By Augustine Togonu-Bickersteth on 20/03/2013
I have been getting reactions from different quarters since I started this column, COINCIDENCES. Though some people misunderstand the concept of the column, others very much appreciate it and never hesitate to say so. However, this feedback is the most extensive and illustrates the fact that coincidences are of interest to statisticians around the globe. Here is what David Spiegelhalter, a world renowned statistician, said while making a case for this column on his page at Cambridge University’s website:
“By recording your coincidence stories here, you can help him build a picture of what kinds of coincidences are out there and which ones seem to ‘get to’ us the most. Your coincidence stories can also help him explore the scientific explanations which may account for them – whether by doing the Maths to calculate the chances of a coincidence, or speculating on the weird and wonderful workings of our brains.
“Coincidences tend to be ‘surprising matches’ – sometimes they are lucky, sometimes unlucky, sometimes just mind-boggling. To help you recall the coincidences that have happened in your life, here’s a list of some common types of coincidence:
“Surprising repetitions: for instance when you’ve had not contact with someone for ages, then find two connections to them very close together in time. Or when over several years multiple members of the same family are born with the same birthday. Or even a repetition of a really rare event – like winning the lottery twice, or your life being saved twice by the same person!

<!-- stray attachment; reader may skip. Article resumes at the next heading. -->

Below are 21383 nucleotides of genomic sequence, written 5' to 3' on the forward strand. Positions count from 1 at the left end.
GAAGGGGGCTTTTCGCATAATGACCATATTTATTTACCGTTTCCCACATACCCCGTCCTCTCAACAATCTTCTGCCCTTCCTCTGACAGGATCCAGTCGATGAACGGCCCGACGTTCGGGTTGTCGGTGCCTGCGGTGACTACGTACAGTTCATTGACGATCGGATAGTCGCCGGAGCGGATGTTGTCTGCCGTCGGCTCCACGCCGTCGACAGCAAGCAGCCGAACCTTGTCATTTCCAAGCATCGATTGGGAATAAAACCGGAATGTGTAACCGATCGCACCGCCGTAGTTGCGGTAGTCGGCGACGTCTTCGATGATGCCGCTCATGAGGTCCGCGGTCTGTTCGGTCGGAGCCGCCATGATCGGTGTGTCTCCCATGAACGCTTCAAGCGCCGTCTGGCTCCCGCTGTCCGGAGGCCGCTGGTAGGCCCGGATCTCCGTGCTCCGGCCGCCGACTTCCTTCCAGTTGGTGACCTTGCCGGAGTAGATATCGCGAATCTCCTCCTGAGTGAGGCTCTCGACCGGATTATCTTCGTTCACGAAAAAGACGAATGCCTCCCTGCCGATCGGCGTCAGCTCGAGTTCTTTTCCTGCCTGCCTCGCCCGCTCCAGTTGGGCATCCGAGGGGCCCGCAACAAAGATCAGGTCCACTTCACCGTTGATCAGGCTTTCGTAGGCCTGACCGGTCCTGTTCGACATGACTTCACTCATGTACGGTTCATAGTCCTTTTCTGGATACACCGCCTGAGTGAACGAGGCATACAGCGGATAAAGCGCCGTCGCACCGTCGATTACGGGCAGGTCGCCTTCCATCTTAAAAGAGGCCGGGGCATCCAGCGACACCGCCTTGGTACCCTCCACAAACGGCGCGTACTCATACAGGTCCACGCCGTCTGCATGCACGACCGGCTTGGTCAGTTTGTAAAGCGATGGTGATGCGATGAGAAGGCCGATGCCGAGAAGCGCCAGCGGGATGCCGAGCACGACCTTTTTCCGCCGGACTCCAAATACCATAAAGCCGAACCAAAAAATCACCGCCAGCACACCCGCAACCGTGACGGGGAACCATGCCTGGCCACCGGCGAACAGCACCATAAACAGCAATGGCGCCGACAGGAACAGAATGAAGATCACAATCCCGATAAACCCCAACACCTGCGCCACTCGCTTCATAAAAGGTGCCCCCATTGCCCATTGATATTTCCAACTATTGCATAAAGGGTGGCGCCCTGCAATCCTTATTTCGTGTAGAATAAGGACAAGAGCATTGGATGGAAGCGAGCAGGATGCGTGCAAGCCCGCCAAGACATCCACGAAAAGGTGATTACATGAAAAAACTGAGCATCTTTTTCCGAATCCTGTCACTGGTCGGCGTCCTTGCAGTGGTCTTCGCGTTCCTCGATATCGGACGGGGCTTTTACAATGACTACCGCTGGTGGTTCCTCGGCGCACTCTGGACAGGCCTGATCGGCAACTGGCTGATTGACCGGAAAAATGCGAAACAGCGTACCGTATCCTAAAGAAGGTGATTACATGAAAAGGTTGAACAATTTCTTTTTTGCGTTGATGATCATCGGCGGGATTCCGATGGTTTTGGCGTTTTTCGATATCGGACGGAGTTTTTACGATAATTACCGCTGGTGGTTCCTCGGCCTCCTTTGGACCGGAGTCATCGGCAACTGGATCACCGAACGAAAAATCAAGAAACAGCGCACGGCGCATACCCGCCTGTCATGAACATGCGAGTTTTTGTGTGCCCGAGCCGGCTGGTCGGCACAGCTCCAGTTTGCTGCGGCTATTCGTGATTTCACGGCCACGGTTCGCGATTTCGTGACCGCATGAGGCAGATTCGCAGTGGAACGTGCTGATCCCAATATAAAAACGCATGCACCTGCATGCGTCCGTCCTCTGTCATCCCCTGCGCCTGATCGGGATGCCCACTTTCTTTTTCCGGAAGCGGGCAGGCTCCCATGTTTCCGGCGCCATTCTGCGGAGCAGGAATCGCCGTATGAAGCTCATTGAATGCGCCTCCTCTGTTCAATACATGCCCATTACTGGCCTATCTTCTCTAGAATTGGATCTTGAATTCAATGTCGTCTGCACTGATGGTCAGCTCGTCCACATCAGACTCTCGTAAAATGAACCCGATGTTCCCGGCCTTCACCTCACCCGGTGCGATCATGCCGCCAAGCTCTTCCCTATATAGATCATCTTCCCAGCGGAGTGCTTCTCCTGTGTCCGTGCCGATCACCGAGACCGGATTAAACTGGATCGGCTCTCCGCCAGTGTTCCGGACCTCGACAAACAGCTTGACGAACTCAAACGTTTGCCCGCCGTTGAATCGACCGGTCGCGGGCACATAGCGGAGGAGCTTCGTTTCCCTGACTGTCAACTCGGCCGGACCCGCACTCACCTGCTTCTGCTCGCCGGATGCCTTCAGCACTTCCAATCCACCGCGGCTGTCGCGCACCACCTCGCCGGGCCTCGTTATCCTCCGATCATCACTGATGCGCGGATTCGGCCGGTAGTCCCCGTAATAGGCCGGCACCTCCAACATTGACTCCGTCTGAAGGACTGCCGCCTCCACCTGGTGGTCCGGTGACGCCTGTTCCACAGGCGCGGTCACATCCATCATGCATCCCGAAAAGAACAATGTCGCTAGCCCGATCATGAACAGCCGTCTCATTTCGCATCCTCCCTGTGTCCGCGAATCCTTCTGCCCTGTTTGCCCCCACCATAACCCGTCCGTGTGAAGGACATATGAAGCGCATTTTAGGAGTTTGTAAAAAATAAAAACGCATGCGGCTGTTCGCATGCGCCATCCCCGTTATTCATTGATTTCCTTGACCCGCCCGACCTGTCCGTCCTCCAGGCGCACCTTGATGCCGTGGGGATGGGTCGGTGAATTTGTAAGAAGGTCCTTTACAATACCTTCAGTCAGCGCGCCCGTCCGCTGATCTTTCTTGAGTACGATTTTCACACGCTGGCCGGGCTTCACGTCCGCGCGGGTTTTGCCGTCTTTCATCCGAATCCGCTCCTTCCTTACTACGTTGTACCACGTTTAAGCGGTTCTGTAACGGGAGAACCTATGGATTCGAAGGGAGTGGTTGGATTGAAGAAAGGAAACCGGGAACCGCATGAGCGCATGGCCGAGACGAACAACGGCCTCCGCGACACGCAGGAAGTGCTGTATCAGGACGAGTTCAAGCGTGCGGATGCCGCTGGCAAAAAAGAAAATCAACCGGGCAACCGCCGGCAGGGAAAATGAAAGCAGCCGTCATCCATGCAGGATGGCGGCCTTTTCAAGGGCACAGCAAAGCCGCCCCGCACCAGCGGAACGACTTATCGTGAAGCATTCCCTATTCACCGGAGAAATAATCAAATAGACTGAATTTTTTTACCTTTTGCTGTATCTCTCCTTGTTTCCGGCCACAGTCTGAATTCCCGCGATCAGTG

“Simultaneous events: for example when two people phone each other at exactly the same time.
“Parallel lives: such as when two people in a small group find they share a birthday or an unusual name, or when two people discover their lives match each other in bizarre details.
“Uncanny patterns: imagine picking letters in Scrabble that spell your name.
“Unlikely chains of events: perhaps you lost your false teeth overboard and found them inside a fish you caught twenty years later?”
Appreciation for this column was also evident when one of my write ups on Abraham Lincoln and Obafemi Awolowo was selected for use by the Obafemi Awolowo Foundaion.
Americans love to read coincidences, especially the one that concern their Presidents – in particular the ones on J. F. Kennedy and Abraham Lincoln.
Albert Einstein once said: “Coincidence is Gods way of remaining anonymous.” And Wole Soyinka once said: “God moves in a mischievous way.”
This is always at the back of my mind when I do my write ups.
What I try to do is to present the facts.
Americans are great at lionising their leaders. I hope we would be patient enough to make our institutions grow. Corruption is not a Nigerian word. Bad leadership is no peculiar to Nigeria. It has existed in the Western world.
If you read history you would find that nothing new is happening in Nigerian. There is, therefore, no reason for anyone to get mad when I highlight coincidences between Nigerian leaders for whom they may not have high regard and great achievers from other parts of the world.
•COINCIDENCES is a weekly column that appears on Wednesdays. The columnist, Augustine Togonu-Bickersteth, is based in England, Britain, but can be reached via e-mail through email@example.com or firstname.lastname@example.org
Source News Express
Posted 20/03/2013 6:20:17 PM
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